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I was told from my teacher that only "noun" rather than "clause" follows after the verb "illustrate." This rule also applies for the verb "criticize."

I did not have the slightest idea of such rule because I always thought I can treat a clause(that + S + V) as a noun.

First, is it true that I need to be careful to use only noun or clause for some verbs? If so, what is the term for this grammatical rule?

Here are some examples of what I'm talking about:

  1. Democrats club president Shrayat Shetty criticized (him saying) that his speech only caused hatred among students and cannot be tolerated.

  2. Ahmed illustrates(explained) that there have been two significant historical events associated with cross-burning which happened in 1993 and 2002.

The one in parenthesis was how my instructor wanted me to change

  • Different verbs take different kinds of object or complement. Some take an infinitive clause with 'to'; some take and infinitive clause without 'to'. Some take an -ing clause. Some take a that clause. Some take an embedded question. And often they will take several of the above, but not necessarily all of them. But in general you cannot "work out" which kinds of clause a particular verb may take: not from logic, not from meaning, and not from considering other verbs with similar meaning. THERE IS NO RULE. You just have to learn the possible objects as part of learning the verb. – Colin Fine Dec 25 '19 at 16:03
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This brief example illustrates how easy it is to find data by using existing databases

But these examples illustrate the use of noun phrases.

I'd say that how easy it is... there is a more of a "clause", whereas the use [of something] is a straightforward "noun phrase".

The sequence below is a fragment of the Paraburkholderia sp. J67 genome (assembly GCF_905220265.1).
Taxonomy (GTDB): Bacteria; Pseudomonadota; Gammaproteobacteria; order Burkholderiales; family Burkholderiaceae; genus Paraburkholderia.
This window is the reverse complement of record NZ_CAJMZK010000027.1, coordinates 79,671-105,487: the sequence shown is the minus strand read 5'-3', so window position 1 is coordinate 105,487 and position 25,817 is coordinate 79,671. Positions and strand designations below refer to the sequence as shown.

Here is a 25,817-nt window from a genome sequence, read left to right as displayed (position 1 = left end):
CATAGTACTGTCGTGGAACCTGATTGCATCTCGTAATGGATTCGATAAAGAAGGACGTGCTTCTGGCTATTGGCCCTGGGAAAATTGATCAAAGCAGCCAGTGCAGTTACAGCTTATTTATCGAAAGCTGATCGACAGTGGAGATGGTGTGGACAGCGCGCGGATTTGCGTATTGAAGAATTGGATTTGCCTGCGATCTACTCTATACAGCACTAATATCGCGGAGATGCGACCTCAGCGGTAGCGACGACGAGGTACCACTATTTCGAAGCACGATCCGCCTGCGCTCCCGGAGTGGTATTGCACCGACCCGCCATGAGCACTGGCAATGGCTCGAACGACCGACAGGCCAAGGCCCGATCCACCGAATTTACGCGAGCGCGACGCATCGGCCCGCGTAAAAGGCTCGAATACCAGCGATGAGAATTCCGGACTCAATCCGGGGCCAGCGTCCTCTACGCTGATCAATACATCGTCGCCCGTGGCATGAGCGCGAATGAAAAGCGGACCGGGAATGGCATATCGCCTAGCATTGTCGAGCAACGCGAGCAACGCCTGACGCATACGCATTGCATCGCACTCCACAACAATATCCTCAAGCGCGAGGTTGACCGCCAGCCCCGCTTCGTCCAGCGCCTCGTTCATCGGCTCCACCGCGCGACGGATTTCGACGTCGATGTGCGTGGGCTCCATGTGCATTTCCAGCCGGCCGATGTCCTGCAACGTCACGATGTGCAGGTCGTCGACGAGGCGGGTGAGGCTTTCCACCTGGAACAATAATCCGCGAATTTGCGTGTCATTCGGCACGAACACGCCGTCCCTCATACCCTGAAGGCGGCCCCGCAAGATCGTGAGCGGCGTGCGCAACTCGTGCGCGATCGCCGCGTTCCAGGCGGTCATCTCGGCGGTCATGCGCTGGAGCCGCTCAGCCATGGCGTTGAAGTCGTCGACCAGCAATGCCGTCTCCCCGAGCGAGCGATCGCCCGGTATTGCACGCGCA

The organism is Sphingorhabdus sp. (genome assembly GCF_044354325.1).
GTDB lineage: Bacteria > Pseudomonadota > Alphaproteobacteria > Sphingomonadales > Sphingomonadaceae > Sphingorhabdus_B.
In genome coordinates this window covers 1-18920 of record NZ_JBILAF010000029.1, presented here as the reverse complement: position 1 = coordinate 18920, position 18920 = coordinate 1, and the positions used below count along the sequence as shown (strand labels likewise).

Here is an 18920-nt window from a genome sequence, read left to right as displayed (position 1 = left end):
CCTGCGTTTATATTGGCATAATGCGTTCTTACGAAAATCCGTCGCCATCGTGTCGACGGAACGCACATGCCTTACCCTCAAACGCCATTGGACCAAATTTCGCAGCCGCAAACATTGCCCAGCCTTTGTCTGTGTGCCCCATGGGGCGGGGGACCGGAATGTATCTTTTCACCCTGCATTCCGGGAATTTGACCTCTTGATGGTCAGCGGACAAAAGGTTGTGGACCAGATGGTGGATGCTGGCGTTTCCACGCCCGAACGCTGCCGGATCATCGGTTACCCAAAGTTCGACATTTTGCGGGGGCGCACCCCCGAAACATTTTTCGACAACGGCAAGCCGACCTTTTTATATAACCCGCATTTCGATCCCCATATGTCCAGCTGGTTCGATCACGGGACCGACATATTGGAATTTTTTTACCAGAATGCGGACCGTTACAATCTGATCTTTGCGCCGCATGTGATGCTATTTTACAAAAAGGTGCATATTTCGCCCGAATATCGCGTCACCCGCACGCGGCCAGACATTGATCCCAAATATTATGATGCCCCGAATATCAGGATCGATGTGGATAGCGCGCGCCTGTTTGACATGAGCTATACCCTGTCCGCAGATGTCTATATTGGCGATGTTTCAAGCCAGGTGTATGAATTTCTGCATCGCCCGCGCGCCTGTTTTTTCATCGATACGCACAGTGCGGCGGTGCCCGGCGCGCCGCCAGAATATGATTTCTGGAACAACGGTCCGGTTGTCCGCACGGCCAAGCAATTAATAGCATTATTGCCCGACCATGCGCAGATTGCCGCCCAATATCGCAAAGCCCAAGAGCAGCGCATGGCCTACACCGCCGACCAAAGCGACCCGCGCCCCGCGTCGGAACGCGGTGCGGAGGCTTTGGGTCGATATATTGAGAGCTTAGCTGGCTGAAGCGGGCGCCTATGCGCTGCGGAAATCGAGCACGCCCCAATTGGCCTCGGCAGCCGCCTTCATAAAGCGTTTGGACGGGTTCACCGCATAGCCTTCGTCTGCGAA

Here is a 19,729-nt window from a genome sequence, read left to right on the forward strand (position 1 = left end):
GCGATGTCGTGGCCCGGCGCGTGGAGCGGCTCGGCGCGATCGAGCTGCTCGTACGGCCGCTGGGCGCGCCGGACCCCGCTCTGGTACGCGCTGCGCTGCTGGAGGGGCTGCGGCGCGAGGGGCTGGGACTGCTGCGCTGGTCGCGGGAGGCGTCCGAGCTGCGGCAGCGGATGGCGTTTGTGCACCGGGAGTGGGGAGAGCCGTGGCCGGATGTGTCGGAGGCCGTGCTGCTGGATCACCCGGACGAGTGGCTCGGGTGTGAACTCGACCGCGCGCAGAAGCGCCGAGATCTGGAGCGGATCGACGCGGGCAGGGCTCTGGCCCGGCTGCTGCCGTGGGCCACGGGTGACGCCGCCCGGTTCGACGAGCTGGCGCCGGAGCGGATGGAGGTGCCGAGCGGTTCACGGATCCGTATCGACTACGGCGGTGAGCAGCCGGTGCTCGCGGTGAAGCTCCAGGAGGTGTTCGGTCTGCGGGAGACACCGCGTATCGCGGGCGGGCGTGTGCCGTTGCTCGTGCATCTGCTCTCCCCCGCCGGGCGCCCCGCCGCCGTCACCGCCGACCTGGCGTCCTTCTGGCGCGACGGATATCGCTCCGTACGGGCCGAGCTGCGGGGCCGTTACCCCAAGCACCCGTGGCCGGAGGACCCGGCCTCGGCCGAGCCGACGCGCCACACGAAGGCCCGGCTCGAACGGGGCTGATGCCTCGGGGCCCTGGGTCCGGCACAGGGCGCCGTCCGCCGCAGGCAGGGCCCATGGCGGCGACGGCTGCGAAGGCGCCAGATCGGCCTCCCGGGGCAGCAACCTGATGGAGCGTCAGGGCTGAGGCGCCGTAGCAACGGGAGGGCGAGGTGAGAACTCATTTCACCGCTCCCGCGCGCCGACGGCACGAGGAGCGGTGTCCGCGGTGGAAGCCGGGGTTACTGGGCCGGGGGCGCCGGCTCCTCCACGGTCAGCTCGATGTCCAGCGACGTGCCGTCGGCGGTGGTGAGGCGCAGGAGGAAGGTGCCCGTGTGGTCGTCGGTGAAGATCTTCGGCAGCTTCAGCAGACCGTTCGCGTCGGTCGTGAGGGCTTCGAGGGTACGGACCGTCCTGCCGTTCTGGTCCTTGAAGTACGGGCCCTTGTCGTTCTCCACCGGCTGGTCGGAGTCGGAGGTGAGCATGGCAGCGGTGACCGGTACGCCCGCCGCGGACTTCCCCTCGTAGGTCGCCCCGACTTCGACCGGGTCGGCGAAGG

The reason OP's example #2 seems a little "awkward" is because [some] native speakers tend to avoid following illustrate with a that- clause. I can't say exactly why this should be so, because there's no grammatical rule being broken - it's just that many of us would choose to use show rather than illustrate before that [blah blah].

But here's a (admittedly, relatively uncommon) counter-example from The Guardian1...

Del Toro's real training ground, though, would have to be Pan's Labyrinth, which illustrates that he can realistically convey the experience of life under a regime

Although as implied above I would almost certainly use choose myself in the above context (and/or feasibly change that to how), I consider this to be a minor point of style, not a matter of "grammatical correctness". And not everyone agrees on matters of style.


1 The Grauniad is a nickname for the UK national newspaper, the Guardian, because of a now ill-founded reputation for typos. But nobody would suggest that my cited example above represents any kind of "typo", or that the writer wasn't a perfectly competent native Anglophone.

  • Very nice explanation. Thank you so much. – able20 Dec 25 '19 at 19:20

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